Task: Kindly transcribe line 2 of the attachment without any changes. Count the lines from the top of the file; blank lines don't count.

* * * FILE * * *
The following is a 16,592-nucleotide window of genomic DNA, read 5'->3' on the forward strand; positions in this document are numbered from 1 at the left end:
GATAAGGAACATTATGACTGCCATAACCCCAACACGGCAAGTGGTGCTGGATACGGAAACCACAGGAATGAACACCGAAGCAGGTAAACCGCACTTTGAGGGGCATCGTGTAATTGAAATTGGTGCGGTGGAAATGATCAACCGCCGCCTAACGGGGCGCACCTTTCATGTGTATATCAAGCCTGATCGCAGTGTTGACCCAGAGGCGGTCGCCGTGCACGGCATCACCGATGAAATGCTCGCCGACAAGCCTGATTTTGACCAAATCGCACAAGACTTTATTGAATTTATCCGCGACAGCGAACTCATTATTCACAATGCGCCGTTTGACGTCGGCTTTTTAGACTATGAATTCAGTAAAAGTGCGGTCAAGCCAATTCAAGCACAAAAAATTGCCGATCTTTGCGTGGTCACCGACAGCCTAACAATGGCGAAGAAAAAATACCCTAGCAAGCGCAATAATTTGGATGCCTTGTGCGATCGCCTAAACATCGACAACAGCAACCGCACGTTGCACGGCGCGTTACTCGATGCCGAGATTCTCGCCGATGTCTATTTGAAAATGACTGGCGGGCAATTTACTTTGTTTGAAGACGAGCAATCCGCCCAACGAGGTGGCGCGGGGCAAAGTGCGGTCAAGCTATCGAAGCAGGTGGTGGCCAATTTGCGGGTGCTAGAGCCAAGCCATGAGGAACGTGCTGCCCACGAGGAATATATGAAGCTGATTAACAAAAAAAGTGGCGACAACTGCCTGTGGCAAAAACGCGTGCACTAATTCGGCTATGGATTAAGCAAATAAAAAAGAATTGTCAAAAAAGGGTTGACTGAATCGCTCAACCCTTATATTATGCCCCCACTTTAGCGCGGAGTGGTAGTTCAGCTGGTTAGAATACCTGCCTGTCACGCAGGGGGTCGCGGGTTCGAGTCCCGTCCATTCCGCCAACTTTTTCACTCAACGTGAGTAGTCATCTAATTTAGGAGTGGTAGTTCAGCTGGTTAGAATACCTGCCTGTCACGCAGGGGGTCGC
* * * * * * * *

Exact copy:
GATAAGGAACATTATGACTGCCATAACCCCAACACGGCAAGTGGTGCTGGATACGGAAACCACAGGAATGAACACCGAAGCAGGTAAACCGCACTTTGAGGGGCATCGTGTAATTGAAATTGGTGCGGTGGAAATGATCAACCGCCGCCTAACGGGGCGCACCTTTCATGTGTATATCAAGCCTGATCGCAGTGTTGACCCAGAGGCGGTCGCCGTGCACGGCATCACCGATGAAATGCTCGCCGACAAGCCTGATTTTGACCAAATCGCACAAGACTTTATTGAATTTATCCGCGACAGCGAACTCATTATTCACAATGCGCCGTTTGACGTCGGCTTTTTAGACTATGAATTCAGTAAAAGTGCGGTCAAGCCAATTCAAGCACAAAAAATTGCCGATCTTTGCGTGGTCACCGACAGCCTAACAATGGCGAAGAAAAAATACCCTAGCAAGCGCAATAATTTGGATGCCTTGTGCGATCGCCTAAACATCGACAACAGCAACCGCACGTTGCACGGCGCGTTACTCGATGCCGAGATTCTCGCCGATGTCTATTTGAAAATGACTGGCGGGCAATTTACTTTGTTTGAAGACGAGCAATCCGCCCAACGAGGTGGCGCGGGGCAAAGTGCGGTCAAGCTATCGAAGCAGGTGGTGGCCAATTTGCGGGTGCTAGAGCCAAGCCATGAGGAACGTGCTGCCCACGAGGAATATATGAAGCTGATTAACAAAAAAAGTGGCGACAACTGCCTGTGGCAAAAACGCGTGCACTAATTCGGCTATGGATTAAGCAAATAAAAAAGAATTGTCAAAAAAGGGTTGACTGAATCGCTCAACCCTTATATTATGCCCCCACTTTAGCGCGGAGTGGTAGTTCAGCTGGTTAGAATACCTGCCTGTCACGCAGGGGGTCGCGGGTTCGAGTCCCGTCCATTCCGCCAACTTTTTCACTCAACGTGAGTAGTCATCTAATTTAGGAGTGGTAGTTCAGCTGGTTAGAATACCTGCCTGTCACGCAGGGGGTCGC